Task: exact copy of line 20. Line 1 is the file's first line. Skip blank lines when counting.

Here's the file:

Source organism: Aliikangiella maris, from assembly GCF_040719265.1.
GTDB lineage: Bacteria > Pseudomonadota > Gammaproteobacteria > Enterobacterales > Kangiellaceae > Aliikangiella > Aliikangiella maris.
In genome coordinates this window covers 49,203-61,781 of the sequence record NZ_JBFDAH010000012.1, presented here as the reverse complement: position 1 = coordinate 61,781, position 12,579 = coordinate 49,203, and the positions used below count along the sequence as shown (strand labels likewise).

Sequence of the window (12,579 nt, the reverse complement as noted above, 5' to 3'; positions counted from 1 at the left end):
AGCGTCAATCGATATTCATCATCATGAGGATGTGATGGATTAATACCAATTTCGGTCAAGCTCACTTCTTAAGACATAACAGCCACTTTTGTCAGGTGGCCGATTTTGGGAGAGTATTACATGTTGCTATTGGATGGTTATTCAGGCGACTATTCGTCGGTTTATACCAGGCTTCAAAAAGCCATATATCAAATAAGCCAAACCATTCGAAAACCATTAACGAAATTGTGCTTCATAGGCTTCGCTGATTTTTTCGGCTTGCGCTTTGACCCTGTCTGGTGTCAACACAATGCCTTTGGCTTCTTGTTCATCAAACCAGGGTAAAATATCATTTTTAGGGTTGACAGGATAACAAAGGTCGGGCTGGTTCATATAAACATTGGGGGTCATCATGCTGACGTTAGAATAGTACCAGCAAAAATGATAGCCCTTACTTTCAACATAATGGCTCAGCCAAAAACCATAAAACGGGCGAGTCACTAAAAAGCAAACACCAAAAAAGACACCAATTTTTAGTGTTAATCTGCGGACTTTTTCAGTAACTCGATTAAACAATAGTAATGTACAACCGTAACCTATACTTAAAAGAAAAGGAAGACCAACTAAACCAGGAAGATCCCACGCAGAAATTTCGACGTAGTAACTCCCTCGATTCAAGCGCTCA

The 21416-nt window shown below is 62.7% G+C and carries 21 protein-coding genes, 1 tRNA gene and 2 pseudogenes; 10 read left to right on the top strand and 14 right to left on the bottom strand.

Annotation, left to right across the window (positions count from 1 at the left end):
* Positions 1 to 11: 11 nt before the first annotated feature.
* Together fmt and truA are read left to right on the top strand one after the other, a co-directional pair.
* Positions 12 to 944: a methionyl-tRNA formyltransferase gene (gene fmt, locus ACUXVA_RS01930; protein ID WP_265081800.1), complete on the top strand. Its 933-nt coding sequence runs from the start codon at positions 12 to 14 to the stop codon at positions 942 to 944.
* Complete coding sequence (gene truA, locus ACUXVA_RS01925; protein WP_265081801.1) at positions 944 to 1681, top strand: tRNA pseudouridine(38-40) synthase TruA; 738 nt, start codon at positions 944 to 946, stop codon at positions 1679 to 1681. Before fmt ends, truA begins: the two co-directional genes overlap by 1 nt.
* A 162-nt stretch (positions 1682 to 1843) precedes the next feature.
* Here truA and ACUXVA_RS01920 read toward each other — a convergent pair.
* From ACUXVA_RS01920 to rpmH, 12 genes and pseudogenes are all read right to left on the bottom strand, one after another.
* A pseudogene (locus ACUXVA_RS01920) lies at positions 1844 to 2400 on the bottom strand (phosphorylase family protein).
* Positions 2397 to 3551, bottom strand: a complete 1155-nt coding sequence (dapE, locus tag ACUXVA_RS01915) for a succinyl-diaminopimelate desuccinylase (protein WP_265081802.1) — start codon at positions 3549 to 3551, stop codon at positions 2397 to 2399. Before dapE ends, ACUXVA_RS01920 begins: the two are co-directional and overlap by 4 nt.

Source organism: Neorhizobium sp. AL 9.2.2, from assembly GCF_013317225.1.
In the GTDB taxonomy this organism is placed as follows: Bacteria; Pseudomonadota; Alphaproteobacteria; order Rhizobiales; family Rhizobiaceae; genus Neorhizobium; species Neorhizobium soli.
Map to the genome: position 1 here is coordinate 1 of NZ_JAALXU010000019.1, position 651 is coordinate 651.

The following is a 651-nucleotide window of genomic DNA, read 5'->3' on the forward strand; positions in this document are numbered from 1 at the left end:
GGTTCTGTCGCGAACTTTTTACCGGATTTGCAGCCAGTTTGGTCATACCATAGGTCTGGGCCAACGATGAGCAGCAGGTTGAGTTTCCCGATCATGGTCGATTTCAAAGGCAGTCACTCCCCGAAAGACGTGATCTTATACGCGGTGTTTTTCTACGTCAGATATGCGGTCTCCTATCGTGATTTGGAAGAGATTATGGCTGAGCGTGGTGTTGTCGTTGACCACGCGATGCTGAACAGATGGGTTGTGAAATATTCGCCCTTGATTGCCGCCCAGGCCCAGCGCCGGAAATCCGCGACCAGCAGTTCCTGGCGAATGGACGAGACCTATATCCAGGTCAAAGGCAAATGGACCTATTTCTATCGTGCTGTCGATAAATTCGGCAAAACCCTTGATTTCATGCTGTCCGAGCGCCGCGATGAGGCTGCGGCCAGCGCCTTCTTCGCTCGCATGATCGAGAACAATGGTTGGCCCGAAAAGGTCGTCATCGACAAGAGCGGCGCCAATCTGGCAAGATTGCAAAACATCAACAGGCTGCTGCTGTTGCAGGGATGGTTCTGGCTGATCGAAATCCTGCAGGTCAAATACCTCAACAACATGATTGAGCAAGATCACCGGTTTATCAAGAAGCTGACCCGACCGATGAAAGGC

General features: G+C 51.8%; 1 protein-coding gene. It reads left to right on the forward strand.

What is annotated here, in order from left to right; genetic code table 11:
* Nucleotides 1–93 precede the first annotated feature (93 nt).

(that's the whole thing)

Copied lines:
The following is a 651-nucleotide window of genomic DNA, read 5'->3' on the forward strand; positions in this document are numbered from 1 at the left end: